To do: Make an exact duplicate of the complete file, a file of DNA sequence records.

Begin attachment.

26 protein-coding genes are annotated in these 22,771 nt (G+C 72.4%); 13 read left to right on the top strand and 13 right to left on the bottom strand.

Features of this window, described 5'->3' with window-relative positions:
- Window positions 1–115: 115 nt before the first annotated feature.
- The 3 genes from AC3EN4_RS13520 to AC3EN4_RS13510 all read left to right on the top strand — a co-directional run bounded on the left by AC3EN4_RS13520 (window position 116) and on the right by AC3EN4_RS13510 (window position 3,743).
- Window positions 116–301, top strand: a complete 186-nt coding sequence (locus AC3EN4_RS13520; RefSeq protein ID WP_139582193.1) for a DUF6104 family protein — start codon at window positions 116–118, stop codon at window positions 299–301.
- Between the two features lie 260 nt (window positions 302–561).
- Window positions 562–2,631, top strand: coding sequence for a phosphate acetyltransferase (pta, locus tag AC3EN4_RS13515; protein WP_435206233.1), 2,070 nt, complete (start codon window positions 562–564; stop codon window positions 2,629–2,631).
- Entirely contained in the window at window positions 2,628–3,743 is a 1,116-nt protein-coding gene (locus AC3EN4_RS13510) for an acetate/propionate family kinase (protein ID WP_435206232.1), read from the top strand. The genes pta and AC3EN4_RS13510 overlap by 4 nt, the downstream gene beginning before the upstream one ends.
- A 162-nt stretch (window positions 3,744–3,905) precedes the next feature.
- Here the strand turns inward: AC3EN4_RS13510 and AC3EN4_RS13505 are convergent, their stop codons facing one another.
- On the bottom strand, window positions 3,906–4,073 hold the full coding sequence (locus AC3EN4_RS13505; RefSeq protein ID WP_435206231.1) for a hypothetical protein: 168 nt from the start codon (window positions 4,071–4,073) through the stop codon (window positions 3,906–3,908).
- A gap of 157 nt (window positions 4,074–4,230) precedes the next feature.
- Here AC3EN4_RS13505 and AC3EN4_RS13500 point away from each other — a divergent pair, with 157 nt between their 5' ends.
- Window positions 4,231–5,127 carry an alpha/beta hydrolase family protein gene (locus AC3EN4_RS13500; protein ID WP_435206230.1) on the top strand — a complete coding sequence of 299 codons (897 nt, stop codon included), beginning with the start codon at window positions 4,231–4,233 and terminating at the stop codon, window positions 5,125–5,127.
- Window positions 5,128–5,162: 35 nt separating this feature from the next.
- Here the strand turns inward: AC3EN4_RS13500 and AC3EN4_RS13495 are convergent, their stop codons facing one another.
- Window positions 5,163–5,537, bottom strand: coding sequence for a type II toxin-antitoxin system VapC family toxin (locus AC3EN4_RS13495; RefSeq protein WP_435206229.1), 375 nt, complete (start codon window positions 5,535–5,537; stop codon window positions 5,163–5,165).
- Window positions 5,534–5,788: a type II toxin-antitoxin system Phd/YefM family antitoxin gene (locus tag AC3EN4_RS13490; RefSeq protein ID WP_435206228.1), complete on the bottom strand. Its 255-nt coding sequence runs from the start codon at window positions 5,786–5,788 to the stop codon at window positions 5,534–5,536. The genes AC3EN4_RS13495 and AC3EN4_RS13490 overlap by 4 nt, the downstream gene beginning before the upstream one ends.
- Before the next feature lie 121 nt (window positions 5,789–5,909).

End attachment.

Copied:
26 protein-coding genes are annotated in these 22,771 nt (G+C 72.4%); 13 read left to right on the top strand and 13 right to left on the bottom strand.

Features of this window, described 5'->3' with window-relative positions:
- Window positions 1–115: 115 nt before the first annotated feature.
- The 3 genes from AC3EN4_RS13520 to AC3EN4_RS13510 all read left to right on the top strand — a co-directional run bounded on the left by AC3EN4_RS13520 (window position 116) and on the right by AC3EN4_RS13510 (window position 3,743).
- Window positions 116–301, top strand: a complete 186-nt coding sequence (locus AC3EN4_RS13520; RefSeq protein ID WP_139582193.1) for a DUF6104 family protein — start codon at window positions 116–118, stop codon at window positions 299–301.
- Between the two features lie 260 nt (window positions 302–561).
- Window positions 562–2,631, top strand: coding sequence for a phosphate acetyltransferase (pta, locus tag AC3EN4_RS13515; protein WP_435206233.1), 2,070 nt, complete (start codon window positions 562–564; stop codon window positions 2,629–2,631).
- Entirely contained in the window at window positions 2,628–3,743 is a 1,116-nt protein-coding gene (locus AC3EN4_RS13510) for an acetate/propionate family kinase (protein ID WP_435206232.1), read from the top strand. The genes pta and AC3EN4_RS13510 overlap by 4 nt, the downstream gene beginning before the upstream one ends.
- A 162-nt stretch (window positions 3,744–3,905) precedes the next feature.
- Here the strand turns inward: AC3EN4_RS13510 and AC3EN4_RS13505 are convergent, their stop codons facing one another.
- On the bottom strand, window positions 3,906–4,073 hold the full coding sequence (locus AC3EN4_RS13505; RefSeq protein ID WP_435206231.1) for a hypothetical protein: 168 nt from the start codon (window positions 4,071–4,073) through the stop codon (window positions 3,906–3,908).
- A gap of 157 nt (window positions 4,074–4,230) precedes the next feature.
- Here AC3EN4_RS13505 and AC3EN4_RS13500 point away from each other — a divergent pair, with 157 nt between their 5' ends.
- Window positions 4,231–5,127 carry an alpha/beta hydrolase family protein gene (locus AC3EN4_RS13500; protein ID WP_435206230.1) on the top strand — a complete coding sequence of 299 codons (897 nt, stop codon included), beginning with the start codon at window positions 4,231–4,233 and terminating at the stop codon, window positions 5,125–5,127.
- Window positions 5,128–5,162: 35 nt separating this feature from the next.
- Here the strand turns inward: AC3EN4_RS13500 and AC3EN4_RS13495 are convergent, their stop codons facing one another.
- Window positions 5,163–5,537, bottom strand: coding sequence for a type II toxin-antitoxin system VapC family toxin (locus AC3EN4_RS13495; RefSeq protein WP_435206229.1), 375 nt, complete (start codon window positions 5,535–5,537; stop codon window positions 5,163–5,165).
- Window positions 5,534–5,788: a type II toxin-antitoxin system Phd/YefM family antitoxin gene (locus tag AC3EN4_RS13490; RefSeq protein ID WP_435206228.1), complete on the bottom strand. Its 255-nt coding sequence runs from the start codon at window positions 5,786–5,788 to the stop codon at window positions 5,534–5,536. The genes AC3EN4_RS13495 and AC3EN4_RS13490 overlap by 4 nt, the downstream gene beginning before the upstream one ends.
- Before the next feature lie 121 nt (window positions 5,789–5,909).